Monday, July 26, 2010

Onions: Nothing to Cry About

Slicing onions could be quite a tearful experience. However, as uncomfortable as it is for the cook's eyes whenever he cuts it up for use in dishes, its health benefits and taste are more than enough reasons to forgo the minor discomfort it brings. Characterized by a strong, pungent flavor and aroma, it's one of the world's staple cooking ingredients.

Lending its robust taste to accentuate the taste of the overall dish, it's hard to imagine how dishes would be like without onions. But beyond flavor, they have been used ever since as a medicinal plant, garnering wide acclaim for its wondrous health benefits in addressing a variety of health-related conditions such as the common cold, heart disease, diabetes, osteoporosis, etc.

Onions come in different flavors and colors—white, yellow, red, and green. Their taste can range from slightly sweet to very pungent. Prepared raw or cooked, they make excellent flavor enhancers for most salads, stir-fried dishes, soups, broiled and boiled dishes, etc. They are categorized as Allium vegetables, hence they are rich in sulfides, sulfoxides, thiosulfinates and other smelly compounds. Their medical potency has been known to combat different bacteria, which includes e.coli, salmonella, and bacillus subtilis. 

Written By: Maris Modesto

Wednesday, July 14, 2010

Packaged Foods Need Not be Bad

For so long, packaged food has endured a bad rep in terms of nutrition. It could be because of the preservatives or the high fat and sodium content. Either way, it seems that packaged goodies have been vetoed by the health community.

But the fight isn't over for packaged food. Here are five packaged treats that taste good and are good for you, health experts agree:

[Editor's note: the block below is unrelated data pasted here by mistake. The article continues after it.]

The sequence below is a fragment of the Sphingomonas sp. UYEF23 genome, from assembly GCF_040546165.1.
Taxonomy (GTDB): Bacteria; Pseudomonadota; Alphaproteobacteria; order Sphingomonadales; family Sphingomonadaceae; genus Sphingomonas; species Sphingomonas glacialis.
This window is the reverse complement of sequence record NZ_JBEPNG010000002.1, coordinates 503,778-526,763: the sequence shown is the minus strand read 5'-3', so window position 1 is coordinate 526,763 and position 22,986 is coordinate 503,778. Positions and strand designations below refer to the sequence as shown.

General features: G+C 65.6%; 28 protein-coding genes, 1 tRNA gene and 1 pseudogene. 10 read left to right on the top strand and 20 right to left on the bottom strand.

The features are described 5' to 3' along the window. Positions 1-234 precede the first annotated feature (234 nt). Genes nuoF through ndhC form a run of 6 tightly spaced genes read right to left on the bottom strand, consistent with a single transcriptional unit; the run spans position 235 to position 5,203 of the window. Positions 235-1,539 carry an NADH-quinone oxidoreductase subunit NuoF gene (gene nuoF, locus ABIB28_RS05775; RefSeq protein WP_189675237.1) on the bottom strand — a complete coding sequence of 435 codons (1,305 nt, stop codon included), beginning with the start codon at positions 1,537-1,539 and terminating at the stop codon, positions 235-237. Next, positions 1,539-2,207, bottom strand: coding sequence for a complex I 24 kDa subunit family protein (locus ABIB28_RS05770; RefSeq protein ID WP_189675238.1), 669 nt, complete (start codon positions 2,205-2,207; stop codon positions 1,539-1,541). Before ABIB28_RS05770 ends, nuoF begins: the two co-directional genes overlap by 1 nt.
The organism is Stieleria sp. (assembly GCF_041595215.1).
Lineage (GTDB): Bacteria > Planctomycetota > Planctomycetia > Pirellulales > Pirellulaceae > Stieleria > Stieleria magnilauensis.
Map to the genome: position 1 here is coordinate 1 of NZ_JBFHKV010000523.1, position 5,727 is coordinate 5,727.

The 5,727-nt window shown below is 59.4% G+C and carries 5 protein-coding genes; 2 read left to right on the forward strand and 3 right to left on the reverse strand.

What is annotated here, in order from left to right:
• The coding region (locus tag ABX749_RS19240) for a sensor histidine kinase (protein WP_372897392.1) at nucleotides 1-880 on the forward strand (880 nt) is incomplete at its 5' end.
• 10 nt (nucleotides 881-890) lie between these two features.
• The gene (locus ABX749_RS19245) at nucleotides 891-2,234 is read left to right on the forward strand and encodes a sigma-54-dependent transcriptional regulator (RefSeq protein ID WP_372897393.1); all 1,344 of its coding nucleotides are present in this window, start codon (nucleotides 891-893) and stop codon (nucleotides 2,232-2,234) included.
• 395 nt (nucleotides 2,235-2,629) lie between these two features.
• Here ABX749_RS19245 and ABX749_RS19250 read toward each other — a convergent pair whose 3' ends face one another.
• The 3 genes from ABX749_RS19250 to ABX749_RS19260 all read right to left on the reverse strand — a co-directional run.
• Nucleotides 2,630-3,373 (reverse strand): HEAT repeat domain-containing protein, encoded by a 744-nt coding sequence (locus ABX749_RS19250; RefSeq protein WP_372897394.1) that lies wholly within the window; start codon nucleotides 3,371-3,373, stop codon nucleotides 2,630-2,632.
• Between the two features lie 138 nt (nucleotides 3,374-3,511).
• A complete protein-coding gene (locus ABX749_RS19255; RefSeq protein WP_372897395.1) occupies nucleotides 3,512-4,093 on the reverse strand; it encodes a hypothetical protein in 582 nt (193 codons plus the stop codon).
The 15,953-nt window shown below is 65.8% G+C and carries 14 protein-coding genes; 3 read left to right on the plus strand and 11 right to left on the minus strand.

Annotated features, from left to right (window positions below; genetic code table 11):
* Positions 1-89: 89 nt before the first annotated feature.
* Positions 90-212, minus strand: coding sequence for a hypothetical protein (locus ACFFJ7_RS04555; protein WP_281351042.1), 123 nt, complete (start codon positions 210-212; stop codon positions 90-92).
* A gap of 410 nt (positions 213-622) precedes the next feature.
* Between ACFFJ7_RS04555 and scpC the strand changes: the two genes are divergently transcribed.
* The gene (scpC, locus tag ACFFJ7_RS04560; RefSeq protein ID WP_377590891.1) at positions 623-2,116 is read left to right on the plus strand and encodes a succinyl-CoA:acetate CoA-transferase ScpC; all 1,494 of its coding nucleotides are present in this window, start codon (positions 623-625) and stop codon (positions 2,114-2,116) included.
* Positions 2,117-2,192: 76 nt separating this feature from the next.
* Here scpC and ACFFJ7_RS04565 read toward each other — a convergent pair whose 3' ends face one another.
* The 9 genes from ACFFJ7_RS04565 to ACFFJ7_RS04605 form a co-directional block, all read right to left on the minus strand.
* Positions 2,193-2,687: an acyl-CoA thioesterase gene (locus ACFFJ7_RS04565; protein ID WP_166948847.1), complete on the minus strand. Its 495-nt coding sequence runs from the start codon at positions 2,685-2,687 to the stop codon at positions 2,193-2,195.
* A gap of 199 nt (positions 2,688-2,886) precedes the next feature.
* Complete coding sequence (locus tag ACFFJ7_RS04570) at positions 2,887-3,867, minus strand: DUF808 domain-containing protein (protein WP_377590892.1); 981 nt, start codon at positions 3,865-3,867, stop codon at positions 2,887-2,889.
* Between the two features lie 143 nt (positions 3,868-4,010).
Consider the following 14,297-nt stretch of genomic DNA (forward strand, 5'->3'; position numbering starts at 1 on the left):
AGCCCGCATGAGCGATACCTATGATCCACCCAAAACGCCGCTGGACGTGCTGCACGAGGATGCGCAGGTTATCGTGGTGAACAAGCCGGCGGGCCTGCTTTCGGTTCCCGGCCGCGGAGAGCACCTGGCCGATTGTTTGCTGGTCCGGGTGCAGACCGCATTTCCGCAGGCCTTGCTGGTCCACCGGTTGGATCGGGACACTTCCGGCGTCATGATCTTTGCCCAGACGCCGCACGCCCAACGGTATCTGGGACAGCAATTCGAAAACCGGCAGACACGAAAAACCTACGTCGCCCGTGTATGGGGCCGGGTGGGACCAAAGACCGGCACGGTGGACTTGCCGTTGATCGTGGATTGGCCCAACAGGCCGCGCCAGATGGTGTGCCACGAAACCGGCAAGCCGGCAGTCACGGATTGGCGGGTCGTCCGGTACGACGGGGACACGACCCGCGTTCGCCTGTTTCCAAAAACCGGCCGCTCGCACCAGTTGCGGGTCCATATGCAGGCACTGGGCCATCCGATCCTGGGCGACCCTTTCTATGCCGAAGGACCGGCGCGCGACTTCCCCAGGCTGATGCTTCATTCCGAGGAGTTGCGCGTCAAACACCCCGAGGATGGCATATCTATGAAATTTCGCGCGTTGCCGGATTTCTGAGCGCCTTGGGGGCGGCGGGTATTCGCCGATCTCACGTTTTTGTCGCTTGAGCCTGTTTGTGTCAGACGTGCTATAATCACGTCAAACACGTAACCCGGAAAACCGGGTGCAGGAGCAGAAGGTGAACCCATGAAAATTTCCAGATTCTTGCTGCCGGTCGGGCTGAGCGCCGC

Greek yogurt. Greek yogurt is creamier, and richer in protein than American brands. Pick a non-fat, sugar-free brand with real fruit for a really kicking dessert.

Vegetable frozen dinner. Frozen dinners have evolved from fatty choices to roasted vegetables. Opt for a vegetable frozen dinner for a quick meal that's good for your ticker.

Canned and vacuum-packed fruits. Canned fruits may be better for you than fresh fruit provided that they are packed in juice or frozen. They are packed at the peak of ripeness and are bursting with vitamins.

Salmon burgers. Frozen salmon burgers are great sources of omega-3 fatty acids and are perfect for people who don't like fish.

Pita chips and hummus dips. Baked pita chips and hummus dip have the crunch and texture of regular potato chips without the extra fat. 

Written By: Kristine Gonzaga

Thursday, July 8, 2010

Get More Omega-3 in Your Diet

Omega-3 fatty acids can do a lot for your body. Omega-3 fatty acids can reduce inflammation, keep your blood from clotting excessively, lower the amount of lipids circulating in the bloodstream, reduce the risk of becoming obese and improve the body's ability to respond to insulin. These fatty acids also help prevent cancer cell growth. Introduce more omega-3 fatty acids in your diet with these tips:

1. Eat more fish.
Oily fish, that is. Salmon, sardines, and tuna are your best bets. These lean protein sources are rich in omega-3 fatty acids. They are also very versatile and easy to prepare. Include fish in your salad, pan fry or grill it for your main course, or hit it with tomato sauce for an easy pasta sauce.

2. Gobble whole grains.
Whole grain is good for you for fiber. But whole grain flaxseed is even better because it's loaded with omega-3. Mix it with your yogurt, top your cereal with it, or eat it as a snack to boost omega-3 intake.

3. Go nuts.
Walnuts are a great source of omega-3 fatty acid. Coat your fish in them, eat them as a snack, toss them into salads, or turn them into desserts.

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